One of the sounds that no one enjoys hearing is a bed partner snoring. However, that piercing, rasping sound could sometimes be more than just a nuisance. About half of the 90 million snorers in Australia have obstructed sleep apnea (OSA), a problem that seriously impairs breathing, is linked to heart disease, and may even be fatal. Furthermore, you may not even be conscious of having the disease.

Unsurprisingly, many people don’t get therapy for snoring 

Unsurprisingly, many people don’t get therapy for snoring because they don’t see it as a severe issue. Or they do, but they decline to take part in a 24-hour lab sleep test (which is how sleep apnea is typically diagnosed). Or they worry that if they are diagnosed with OSA, they will have to use the most well-known and notoriously painful kind of treatment: a CPAP machine.

In addition, a growing number of OSA sufferers are unsure if they really need to use a CPAP since a company recently had to recall some of its CPAP devices.

In order to clear out the confusion, we sought the advice of Yale’s Center for Sleep Medicine director Henry Yaggi, MD, MPH, a pulmonologist, and Andrey Zinchuk, MD, MHS, the director of Yale’s Advanced Apnea Management Program.

They collaborated with us to come up with a list of the top seven facts about CPAP technology improvements, alternative OSA treatments, and obstructive sleep apnea.

1. Obstructive sleep apnea

Obstructive sleep apnea is the most common kind of sleep apnea, in which your breathing periodically stops and restarts while you are sleeping. Additionally, central apnea develops when the brain mismanages respiratory regulation. and mixed apneas, which blend obstructive and central apneas.

The muscles at the back of your throat relax while you sleep, which increases the likelihood that OSA-related constriction or closure may occur. While you’re sleeping, you could snore, snort, or make other noises while you try to breathe. As a result of the air loss, your blood oxygen level may decrease, which might prompt your brain to signal for you to get up.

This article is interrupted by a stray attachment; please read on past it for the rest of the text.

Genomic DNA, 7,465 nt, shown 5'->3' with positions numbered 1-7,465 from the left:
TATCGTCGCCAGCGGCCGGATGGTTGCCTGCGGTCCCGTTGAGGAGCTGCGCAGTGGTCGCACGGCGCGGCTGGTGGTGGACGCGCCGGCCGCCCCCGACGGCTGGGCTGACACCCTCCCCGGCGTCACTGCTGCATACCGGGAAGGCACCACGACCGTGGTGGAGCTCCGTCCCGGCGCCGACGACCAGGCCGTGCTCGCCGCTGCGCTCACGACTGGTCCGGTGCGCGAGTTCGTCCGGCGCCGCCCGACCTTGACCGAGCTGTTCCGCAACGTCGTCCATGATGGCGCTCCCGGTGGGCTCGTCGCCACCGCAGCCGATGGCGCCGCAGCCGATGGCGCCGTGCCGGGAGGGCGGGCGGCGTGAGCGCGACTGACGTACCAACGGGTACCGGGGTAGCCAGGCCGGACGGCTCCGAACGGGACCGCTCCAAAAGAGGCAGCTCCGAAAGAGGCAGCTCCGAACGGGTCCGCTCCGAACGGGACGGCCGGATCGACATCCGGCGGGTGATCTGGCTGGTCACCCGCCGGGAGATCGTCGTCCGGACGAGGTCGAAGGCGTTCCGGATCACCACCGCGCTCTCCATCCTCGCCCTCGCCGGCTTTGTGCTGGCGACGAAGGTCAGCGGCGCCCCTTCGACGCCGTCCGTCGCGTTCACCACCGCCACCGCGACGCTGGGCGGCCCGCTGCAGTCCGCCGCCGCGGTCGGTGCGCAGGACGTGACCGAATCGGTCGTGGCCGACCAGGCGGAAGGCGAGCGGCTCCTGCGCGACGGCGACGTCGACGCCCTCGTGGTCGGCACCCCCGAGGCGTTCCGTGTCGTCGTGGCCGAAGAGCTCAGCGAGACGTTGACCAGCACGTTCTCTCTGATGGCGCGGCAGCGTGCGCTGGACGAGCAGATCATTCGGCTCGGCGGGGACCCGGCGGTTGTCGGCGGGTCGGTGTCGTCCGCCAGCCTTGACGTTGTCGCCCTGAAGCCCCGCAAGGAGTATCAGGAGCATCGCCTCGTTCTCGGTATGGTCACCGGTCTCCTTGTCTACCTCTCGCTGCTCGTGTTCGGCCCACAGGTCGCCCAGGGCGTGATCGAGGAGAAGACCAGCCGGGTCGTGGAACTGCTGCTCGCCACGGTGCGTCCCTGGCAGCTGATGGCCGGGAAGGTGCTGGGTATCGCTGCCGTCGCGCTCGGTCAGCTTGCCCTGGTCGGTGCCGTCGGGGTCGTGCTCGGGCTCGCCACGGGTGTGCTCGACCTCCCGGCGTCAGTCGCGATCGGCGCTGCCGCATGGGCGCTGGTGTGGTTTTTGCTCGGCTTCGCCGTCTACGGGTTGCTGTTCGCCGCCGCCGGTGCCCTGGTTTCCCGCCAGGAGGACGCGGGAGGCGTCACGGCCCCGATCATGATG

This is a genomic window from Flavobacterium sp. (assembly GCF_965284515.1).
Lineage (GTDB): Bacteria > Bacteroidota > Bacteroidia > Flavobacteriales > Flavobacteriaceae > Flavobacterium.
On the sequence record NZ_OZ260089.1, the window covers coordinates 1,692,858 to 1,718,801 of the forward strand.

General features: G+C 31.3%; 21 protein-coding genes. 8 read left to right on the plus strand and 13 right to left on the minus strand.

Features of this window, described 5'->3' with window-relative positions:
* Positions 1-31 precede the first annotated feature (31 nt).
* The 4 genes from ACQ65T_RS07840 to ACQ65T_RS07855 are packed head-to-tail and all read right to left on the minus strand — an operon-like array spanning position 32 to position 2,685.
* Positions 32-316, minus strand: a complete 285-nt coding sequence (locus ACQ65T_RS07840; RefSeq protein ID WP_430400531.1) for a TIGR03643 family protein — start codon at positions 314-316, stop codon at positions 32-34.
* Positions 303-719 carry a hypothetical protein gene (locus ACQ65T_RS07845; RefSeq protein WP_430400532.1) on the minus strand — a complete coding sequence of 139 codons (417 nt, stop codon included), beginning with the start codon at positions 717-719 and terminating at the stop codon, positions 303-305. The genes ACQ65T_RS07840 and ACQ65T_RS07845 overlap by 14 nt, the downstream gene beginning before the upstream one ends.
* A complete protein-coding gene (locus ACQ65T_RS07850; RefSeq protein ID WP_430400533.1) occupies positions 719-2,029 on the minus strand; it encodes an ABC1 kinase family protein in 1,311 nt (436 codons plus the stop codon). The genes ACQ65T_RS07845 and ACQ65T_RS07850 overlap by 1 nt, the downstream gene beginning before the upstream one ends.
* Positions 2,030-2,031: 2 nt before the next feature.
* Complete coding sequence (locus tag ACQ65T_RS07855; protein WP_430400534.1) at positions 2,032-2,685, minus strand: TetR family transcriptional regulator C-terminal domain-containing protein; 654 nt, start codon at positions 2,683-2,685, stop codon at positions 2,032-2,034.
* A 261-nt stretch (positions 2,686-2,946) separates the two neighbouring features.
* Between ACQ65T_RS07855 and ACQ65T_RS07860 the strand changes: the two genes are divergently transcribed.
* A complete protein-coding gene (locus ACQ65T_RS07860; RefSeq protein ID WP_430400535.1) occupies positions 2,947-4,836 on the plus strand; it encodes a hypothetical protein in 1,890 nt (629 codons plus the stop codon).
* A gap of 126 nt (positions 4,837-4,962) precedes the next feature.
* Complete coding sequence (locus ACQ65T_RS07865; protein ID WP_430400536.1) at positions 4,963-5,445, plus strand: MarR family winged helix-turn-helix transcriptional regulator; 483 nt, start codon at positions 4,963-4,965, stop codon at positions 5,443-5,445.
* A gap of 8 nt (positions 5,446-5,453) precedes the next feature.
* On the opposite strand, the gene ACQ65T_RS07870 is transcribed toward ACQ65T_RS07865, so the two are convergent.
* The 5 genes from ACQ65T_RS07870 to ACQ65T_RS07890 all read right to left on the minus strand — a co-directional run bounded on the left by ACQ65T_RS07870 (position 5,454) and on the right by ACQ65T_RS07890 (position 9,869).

Whether or not they are aware of it, some OSA patients experience hundreds of episodes of stopped or interrupted breathing each night, and this may have a substantial detrimental impact on their quality of life throughout the day.

2. Improvements have been made to CPAP machines.

a brief history The CPAP machine, known as the “gold standard” for treating sleep apnea, is designed to regulate breathing while you sleep. However, it is notoriously regarded as unpleasant and fails for some people as a result.

a tube that connects your mouth and nose mask to your CPAP machine, which is about the size of a tissue box and has a motor. The device gently inhales air via the tube and into your airways as you sleep. To verify that the mask fits properly and that the right amount of air is being blasted through, a sleep expert may adjust the machine. “There are as many masks as there are shoes,” said Dr. Zinchuk, “and we can usually find the right one for each person.”

Modern CPAPs, according to Drs. Yaggi and Zinchuk, are “superior” because they include more comfortable masks, automatic pressure adjustment capabilities, built-in modems that transmit data to the doctor, and bi-directional capabilities that allow technicians to make adjustments remotely. Dr. Zinchuk claims that the device is still essentially the same. We’re working to remove anything that deters consumers from using it. The fundamental concept is nonetheless the same.